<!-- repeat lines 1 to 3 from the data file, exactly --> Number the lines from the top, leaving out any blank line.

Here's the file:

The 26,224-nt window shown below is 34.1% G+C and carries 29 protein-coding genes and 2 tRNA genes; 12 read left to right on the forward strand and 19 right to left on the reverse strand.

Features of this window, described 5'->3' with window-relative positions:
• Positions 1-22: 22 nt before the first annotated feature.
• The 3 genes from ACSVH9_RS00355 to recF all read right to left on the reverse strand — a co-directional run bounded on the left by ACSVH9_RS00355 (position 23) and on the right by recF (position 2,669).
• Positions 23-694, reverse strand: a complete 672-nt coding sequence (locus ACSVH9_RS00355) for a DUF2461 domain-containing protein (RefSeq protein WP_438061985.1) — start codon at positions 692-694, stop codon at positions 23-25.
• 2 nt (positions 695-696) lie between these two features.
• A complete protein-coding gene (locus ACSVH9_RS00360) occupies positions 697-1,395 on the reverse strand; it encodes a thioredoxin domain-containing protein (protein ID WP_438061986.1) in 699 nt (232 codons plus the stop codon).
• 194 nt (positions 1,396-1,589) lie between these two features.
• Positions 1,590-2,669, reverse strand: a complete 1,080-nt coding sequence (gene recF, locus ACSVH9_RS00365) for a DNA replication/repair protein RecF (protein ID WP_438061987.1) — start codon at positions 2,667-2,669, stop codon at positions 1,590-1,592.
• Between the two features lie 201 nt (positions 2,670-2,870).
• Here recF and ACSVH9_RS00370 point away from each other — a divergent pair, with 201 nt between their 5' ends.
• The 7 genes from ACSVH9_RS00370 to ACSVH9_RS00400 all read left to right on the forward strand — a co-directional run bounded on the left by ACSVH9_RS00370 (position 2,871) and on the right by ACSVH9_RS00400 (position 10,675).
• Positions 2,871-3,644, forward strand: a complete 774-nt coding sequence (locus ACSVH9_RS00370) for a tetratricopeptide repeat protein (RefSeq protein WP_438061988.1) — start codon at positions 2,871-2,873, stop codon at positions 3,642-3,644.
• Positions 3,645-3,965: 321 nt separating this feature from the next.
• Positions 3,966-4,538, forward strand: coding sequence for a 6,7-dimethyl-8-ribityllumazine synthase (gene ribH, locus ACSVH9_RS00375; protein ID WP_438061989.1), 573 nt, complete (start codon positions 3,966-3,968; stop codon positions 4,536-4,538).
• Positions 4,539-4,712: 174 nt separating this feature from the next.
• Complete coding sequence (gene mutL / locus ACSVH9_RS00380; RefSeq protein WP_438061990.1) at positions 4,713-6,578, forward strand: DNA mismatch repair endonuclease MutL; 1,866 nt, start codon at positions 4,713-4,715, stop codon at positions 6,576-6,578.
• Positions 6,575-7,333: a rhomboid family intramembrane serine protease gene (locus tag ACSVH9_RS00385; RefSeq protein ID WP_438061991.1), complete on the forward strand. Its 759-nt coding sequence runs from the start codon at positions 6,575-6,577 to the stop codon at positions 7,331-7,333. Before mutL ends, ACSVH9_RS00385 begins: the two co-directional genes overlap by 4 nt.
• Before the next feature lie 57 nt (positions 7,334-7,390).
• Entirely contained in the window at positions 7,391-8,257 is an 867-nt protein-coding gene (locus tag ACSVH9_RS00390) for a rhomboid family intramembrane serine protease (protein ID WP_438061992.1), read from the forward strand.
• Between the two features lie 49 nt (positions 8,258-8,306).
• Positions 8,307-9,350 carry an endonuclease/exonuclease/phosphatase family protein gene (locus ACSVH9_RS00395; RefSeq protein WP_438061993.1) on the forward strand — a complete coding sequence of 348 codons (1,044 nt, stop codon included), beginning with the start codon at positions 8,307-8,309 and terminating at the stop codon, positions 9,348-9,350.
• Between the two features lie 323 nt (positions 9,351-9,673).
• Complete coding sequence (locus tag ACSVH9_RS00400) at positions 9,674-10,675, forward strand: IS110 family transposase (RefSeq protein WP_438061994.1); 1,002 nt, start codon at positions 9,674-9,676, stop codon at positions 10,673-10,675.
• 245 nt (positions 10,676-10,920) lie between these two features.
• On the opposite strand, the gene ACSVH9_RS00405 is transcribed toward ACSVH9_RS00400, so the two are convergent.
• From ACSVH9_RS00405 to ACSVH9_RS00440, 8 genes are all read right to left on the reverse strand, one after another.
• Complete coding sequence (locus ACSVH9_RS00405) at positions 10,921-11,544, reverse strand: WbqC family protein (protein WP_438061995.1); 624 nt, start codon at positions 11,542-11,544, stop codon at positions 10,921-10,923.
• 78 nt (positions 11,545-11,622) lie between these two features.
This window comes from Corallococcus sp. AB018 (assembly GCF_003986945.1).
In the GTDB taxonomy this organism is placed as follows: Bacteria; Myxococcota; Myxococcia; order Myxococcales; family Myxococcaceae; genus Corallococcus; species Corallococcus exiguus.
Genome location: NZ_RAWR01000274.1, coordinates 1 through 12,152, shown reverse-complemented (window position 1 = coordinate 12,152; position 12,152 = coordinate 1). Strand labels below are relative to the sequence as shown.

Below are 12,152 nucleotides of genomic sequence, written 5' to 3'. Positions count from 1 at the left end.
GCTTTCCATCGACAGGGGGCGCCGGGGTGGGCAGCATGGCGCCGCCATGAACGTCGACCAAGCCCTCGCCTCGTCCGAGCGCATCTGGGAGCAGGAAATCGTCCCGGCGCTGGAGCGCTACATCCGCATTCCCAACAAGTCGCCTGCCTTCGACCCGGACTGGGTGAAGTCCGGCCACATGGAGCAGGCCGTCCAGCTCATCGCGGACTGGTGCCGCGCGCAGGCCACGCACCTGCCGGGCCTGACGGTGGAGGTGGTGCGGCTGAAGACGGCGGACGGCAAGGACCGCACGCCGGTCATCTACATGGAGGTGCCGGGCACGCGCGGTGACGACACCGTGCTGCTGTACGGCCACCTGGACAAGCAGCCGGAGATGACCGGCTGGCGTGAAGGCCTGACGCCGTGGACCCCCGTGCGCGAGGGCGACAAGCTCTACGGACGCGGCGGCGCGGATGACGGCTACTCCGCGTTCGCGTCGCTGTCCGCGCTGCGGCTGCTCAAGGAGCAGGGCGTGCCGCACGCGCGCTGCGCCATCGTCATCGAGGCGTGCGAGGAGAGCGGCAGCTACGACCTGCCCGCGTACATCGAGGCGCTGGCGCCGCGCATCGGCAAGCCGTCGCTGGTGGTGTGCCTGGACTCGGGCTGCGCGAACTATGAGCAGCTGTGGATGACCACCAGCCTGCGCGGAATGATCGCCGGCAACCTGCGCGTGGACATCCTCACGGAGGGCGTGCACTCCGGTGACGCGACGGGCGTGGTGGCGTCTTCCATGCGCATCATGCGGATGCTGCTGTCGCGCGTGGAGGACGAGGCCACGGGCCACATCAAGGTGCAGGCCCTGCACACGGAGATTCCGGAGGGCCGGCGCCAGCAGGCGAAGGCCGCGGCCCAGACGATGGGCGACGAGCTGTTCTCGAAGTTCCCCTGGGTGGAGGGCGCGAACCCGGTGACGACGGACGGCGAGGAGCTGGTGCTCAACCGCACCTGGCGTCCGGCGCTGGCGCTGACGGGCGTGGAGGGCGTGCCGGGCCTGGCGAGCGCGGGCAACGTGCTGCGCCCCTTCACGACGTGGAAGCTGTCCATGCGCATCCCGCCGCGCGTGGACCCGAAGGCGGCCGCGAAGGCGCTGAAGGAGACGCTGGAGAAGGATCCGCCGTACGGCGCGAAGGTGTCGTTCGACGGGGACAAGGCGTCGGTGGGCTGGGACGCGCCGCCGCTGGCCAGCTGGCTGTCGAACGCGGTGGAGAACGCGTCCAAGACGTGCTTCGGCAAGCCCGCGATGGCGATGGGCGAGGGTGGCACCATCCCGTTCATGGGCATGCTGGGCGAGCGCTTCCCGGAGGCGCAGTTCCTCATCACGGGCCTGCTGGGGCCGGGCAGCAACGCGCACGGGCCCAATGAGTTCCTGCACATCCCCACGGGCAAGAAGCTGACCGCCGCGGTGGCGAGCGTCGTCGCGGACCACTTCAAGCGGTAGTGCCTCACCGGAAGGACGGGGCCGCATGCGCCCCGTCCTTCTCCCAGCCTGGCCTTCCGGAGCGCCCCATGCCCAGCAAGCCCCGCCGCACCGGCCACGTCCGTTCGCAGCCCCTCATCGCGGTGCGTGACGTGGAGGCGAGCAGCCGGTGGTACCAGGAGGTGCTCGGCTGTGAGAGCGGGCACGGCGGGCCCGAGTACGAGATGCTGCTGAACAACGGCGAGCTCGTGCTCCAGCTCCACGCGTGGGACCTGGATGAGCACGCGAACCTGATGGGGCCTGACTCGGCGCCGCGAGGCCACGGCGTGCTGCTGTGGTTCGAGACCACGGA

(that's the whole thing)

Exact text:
The 26,224-nt window shown below is 34.1% G+C and carries 29 protein-coding genes and 2 tRNA genes; 12 read left to right on the forward strand and 19 right to left on the reverse strand.

Features of this window, described 5'->3' with window-relative positions:
• Positions 1-22: 22 nt before the first annotated feature.